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The Return of Dr. Fu-Manchu Sax Rohmer

Story Of The Gables

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"Maddison?" said Smith sharply, staring across at Weymouth. "What was he? Where did he come from?"

"He was a retired tea-planter from Colombo," replied the inspector.


"There was a link with the East, certainly, if that's what you are thinking; and it was this fact which interested me at the time, and which led me to waste precious days and nights on the case. But there was no mortal connection between this liverish individual and the schemes of Dr. Fu-Manchu. I'm certain of that."

"And how did he die?" I asked, interestedly.

"He just died in his chair one evening, in the room which he used as a library. It was his custom to sit there every night, when there were no visitors, reading, until twelve o'clock--or later. He was a bachelor, and his household consisted of a cook, a housemaid, and a man who had been with him for thirty years, I believe. At the time of Mr. Maddison's death, his household had recently been deprived of two of its members. The cook and housemaid both resigned one morning, giving as their reason the fact that the place was haunted."

"In what way?"

"I interviewed the precious pair at the time, and they told me absurd and various tales about dark figures wandering along the corridors and bending over them in bed at night, whispering; but their chief trouble was a continuous ringing of bells about the house."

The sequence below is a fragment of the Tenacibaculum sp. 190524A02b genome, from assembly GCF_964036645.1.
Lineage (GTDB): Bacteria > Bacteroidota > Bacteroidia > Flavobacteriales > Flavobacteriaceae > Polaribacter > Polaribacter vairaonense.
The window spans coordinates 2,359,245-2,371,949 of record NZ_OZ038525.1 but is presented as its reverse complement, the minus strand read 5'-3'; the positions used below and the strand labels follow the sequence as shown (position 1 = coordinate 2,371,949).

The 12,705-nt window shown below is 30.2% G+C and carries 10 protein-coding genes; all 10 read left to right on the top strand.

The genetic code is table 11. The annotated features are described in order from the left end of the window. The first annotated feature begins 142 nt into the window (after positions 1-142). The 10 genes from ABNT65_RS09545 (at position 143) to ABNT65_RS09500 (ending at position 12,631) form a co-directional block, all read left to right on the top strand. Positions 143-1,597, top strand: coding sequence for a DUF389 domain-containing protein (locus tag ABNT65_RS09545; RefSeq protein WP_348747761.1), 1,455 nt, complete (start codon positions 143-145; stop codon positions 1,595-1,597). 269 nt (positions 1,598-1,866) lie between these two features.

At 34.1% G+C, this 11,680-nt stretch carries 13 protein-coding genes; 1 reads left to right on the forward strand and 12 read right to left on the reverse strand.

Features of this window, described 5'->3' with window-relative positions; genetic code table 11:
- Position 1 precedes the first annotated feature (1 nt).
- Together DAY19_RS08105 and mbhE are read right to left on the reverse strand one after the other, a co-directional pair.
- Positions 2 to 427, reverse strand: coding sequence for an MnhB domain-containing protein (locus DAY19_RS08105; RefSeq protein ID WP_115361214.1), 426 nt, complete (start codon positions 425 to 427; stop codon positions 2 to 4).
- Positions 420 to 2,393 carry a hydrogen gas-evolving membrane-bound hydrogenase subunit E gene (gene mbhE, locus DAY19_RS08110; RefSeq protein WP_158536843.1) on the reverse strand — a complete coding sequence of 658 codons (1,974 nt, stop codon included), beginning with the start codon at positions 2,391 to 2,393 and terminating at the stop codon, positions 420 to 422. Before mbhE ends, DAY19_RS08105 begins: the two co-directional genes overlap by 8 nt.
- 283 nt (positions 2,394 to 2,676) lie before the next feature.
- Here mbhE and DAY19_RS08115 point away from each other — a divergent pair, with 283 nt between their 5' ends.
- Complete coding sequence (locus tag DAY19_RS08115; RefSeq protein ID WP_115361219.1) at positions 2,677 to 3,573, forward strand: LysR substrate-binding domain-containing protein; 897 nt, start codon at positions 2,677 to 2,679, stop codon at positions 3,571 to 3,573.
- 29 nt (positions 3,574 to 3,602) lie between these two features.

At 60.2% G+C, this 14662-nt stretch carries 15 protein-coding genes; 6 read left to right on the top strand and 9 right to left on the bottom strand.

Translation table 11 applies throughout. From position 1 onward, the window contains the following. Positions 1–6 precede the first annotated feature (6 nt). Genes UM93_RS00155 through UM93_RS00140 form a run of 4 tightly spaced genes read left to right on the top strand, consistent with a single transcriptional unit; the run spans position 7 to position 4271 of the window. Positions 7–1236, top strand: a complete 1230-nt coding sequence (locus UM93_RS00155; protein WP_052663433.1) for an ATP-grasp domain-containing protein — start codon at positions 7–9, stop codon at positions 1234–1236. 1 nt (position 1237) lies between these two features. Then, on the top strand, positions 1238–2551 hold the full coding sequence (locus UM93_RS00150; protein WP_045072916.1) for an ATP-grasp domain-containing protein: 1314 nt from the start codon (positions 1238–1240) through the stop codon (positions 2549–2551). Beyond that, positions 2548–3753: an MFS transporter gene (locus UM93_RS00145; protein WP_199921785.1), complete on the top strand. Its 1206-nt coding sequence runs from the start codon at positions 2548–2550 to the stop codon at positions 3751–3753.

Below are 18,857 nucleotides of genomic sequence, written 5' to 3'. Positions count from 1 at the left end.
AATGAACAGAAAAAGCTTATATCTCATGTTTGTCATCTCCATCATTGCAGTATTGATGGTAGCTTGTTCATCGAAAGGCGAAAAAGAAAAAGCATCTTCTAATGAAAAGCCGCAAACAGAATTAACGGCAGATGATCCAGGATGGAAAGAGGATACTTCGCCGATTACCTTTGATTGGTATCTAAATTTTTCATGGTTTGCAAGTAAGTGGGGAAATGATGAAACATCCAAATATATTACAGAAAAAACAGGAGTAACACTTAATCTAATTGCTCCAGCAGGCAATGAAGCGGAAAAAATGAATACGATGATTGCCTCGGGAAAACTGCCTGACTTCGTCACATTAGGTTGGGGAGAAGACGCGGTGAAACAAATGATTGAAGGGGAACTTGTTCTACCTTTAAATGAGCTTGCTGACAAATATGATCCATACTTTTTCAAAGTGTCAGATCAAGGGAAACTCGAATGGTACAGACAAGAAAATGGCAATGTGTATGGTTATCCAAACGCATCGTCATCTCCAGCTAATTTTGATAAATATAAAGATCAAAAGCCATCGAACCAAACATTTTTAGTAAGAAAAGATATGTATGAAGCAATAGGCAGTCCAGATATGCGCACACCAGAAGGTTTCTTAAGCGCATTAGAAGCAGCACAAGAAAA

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"They said that it became unbearable. Night and day there were bells ringing all over the house. At any rate, they went, and for three or four days the Gables was occupied only by Mr. Maddison and his man, whose name was Stevens. I interviewed the latter also, and he was an altogether more reliable witness; a decent, steady sort of man whose story impressed me very much at the time."

"Did he confirm the ringing?"

"He swore to it--a sort of jangle, sometimes up in the air, near the ceilings, and sometimes under the floor, like the shaking of silver bells."

Nayland Smith stood up abruptly and began to pace the room, leaving great trails of blue-gray smoke behind him.

"Your story is sufficiently interesting, Inspector," he declared, "even to divert my mind from the eternal contemplation of the Fu-Manchu problem. This would appear to be distinctly a case of an 'astral bell' such as we sometimes hear of in India."

"It was Stevens," continued Weymouth, "who found Mr. Maddison. He (Stevens) had been out on business connected with the household arrangements, and at about eleven o'clock he returned, letting himself in with a key. There was a light in the library, and getting no response to his knocking, Stevens entered. He found his master sitting bolt upright in a chair, clutching the arms with rigid fingers and staring straight before him with a look of such frightful horror on his face, that Stevens positively ran from the room and out of the house. Mr. Maddison was stone dead. When a doctor, who lives at no great distance away, came and examined him, he could find no trace of violence whatever; he had apparently died of fright, to judge from the expression on his face."

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The Return of Dr. Fu-Manchu
Sax Rohmer

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